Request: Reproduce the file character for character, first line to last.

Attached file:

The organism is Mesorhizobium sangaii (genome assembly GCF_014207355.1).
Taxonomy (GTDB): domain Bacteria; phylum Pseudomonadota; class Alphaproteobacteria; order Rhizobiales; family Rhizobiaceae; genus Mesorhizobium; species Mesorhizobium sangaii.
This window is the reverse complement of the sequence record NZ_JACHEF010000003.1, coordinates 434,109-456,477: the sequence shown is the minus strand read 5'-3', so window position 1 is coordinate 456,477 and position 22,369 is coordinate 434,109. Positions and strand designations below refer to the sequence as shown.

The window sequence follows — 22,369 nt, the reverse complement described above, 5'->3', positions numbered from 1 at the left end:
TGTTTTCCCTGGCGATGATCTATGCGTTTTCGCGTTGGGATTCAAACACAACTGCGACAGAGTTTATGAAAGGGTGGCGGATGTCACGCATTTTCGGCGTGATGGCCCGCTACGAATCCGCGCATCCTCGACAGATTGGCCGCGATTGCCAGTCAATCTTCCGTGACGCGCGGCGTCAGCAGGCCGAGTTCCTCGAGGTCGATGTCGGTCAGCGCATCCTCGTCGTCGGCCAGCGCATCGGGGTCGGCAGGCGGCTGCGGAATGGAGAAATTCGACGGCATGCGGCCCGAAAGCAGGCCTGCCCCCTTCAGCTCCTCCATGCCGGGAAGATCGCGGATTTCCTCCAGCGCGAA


The organism is Mesorhizobium sangaii (genome assembly GCF_014207355.1).
Taxonomy (GTDB): domain Bacteria; phylum Pseudomonadota; class Alphaproteobacteria; order Rhizobiales; family Rhizobiaceae; genus Mesorhizobium; species Mesorhizobium sangaii.
This window is the reverse complement of the sequence record NZ_JACHEF010000003.1, coordinates 434,109-456,477: the sequence shown is the minus strand read 5'-3', so window position 1 is coordinate 456,477 and position 22,369 is coordinate 434,109. Positions and strand designations below refer to the sequence as shown.

The window sequence follows — 22,369 nt, the reverse complement described above, 5'->3', positions numbered from 1 at the left end:
TGTTTTCCCTGGCGATGATCTATGCGTTTTCGCGTTGGGATTCAAACACAACTGCGACAGAGTTTATGAAAGGGTGGCGGATGTCACGCATTTTCGGCGTGATGGCCCGCTACGAATCCGCGCATCCTCGACAGATTGGCCGCGATTGCCAGTCAATCTTCCGTGACGCGCGGCGTCAGCAGGCCGAGTTCCTCGAGGTCGATGTCGGTCAGCGCATCCTCGTCGTCGGCCAGCGCATCGGGGTCGGCAGGCGGCTGCGGAATGGAGAAATTCGACGGCATGCGGCCCGAAAGCAGGCCTGCCCCCTTCAGCTCCTCCATGCCGGGAAGATCGCGGATTTCCTCCAGCGCGAA